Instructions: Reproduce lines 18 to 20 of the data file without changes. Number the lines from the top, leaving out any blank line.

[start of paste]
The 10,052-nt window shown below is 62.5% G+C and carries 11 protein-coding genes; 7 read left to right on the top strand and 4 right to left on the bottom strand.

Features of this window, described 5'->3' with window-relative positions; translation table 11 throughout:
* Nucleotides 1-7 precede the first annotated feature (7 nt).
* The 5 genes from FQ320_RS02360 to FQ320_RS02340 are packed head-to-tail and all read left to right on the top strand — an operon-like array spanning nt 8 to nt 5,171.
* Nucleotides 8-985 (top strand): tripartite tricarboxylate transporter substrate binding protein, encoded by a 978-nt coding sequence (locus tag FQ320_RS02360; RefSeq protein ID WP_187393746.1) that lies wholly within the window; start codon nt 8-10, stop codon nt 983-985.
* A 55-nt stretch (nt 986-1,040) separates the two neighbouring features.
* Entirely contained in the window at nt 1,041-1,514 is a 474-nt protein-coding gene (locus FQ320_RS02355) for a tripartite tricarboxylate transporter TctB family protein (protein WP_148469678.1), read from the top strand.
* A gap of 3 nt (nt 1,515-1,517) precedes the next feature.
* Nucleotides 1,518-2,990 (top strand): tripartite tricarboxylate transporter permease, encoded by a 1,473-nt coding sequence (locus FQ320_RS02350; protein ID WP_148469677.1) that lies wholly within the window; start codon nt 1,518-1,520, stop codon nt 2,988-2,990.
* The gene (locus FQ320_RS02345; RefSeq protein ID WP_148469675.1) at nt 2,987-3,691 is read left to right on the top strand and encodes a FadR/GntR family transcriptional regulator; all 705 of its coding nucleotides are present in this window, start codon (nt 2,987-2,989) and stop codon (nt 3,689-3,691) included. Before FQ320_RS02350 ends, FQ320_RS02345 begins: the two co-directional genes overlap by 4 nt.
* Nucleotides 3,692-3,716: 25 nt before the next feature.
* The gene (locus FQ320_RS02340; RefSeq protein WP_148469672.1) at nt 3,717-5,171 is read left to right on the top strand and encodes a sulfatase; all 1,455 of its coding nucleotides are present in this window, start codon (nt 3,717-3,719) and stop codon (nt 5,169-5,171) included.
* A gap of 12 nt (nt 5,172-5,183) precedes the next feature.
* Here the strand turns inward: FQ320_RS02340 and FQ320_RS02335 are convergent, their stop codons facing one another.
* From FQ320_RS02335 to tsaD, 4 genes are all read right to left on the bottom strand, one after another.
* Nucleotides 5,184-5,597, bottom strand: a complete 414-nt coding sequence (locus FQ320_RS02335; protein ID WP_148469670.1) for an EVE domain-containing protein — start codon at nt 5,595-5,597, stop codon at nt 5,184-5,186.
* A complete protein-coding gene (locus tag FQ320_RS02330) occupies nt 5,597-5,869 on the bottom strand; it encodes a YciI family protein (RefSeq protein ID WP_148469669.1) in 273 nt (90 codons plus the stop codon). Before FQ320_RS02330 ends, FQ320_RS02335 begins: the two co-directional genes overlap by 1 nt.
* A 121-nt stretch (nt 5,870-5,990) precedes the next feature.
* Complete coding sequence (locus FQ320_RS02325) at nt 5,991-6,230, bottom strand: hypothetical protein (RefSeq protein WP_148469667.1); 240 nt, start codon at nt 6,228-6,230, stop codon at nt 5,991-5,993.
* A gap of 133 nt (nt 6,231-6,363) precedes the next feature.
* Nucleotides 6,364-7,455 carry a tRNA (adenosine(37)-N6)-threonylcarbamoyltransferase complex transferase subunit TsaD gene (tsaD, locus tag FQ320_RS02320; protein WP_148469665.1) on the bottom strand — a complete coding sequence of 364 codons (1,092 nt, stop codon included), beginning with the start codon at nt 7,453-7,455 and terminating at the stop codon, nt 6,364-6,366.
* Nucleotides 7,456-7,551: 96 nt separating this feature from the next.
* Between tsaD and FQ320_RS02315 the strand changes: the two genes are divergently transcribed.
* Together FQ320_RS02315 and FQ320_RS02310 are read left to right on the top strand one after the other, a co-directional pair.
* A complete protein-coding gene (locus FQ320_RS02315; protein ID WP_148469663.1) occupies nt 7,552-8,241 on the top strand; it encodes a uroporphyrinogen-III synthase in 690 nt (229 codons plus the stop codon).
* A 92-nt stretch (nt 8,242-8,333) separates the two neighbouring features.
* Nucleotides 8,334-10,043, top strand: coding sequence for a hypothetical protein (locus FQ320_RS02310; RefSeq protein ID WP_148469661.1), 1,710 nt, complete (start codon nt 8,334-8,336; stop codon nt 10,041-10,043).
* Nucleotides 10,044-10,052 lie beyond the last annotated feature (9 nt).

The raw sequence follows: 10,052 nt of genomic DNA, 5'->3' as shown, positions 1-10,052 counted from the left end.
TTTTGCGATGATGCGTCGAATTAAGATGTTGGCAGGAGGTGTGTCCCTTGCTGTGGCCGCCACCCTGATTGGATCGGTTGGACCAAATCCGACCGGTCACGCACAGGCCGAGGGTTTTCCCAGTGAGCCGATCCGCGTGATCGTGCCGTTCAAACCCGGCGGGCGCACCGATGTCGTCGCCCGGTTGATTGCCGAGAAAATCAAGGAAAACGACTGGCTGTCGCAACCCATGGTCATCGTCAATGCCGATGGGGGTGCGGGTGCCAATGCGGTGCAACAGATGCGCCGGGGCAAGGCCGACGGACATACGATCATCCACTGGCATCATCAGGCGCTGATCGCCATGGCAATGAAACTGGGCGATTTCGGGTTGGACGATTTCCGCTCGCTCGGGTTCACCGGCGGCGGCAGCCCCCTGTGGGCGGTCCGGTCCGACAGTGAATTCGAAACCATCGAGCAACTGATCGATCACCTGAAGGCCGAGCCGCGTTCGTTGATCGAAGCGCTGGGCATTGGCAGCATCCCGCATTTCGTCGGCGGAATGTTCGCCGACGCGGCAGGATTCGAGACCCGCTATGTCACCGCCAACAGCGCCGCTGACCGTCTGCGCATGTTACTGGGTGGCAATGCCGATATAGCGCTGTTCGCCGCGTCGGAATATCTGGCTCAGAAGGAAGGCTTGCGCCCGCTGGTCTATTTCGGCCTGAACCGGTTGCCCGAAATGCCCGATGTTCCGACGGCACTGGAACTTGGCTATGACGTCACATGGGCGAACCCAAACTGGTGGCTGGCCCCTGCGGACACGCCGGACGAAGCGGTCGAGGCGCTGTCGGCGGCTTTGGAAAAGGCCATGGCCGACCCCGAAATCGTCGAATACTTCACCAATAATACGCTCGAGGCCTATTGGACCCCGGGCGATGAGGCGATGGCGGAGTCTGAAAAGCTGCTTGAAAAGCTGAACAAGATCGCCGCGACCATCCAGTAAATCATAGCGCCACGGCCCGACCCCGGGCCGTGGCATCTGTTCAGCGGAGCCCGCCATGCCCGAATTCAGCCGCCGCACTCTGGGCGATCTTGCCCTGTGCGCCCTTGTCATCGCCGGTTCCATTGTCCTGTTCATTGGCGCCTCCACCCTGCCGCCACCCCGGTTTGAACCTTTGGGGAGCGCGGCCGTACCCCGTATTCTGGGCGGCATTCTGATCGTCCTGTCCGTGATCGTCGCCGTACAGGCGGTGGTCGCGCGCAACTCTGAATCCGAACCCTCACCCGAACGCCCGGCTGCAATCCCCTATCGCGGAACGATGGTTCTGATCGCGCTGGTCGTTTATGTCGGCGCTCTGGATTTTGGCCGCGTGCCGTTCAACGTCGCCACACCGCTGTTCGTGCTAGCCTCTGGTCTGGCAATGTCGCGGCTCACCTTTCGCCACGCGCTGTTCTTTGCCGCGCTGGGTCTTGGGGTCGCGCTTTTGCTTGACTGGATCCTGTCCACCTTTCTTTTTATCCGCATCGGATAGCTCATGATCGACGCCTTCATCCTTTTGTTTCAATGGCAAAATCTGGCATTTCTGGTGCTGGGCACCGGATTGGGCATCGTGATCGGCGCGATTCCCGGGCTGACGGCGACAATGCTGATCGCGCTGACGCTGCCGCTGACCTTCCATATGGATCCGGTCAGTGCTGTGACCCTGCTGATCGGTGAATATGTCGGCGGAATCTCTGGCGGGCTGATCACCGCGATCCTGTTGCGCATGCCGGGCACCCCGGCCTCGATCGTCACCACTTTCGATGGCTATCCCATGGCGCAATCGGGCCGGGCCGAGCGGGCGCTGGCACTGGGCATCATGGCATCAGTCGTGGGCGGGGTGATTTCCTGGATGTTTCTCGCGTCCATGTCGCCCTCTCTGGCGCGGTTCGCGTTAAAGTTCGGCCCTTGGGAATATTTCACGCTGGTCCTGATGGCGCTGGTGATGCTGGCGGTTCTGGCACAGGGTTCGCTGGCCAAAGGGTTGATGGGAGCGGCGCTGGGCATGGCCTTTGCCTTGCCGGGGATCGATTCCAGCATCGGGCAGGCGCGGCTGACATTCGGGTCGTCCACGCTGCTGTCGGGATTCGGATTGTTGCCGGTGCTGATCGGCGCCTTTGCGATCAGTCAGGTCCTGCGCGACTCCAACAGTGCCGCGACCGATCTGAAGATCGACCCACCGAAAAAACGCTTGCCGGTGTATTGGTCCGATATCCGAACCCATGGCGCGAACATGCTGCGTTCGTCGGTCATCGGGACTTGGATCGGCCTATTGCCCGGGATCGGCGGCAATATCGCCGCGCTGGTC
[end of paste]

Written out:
* A 121-nt stretch (nt 5,870-5,990) precedes the next feature.
* Complete coding sequence (locus FQ320_RS02325) at nt 5,991-6,230, bottom strand: hypothetical protein (RefSeq protein WP_148469667.1); 240 nt, start codon at nt 6,228-6,230, stop codon at nt 5,991-5,993.
* A gap of 133 nt (nt 6,231-6,363) precedes the next feature.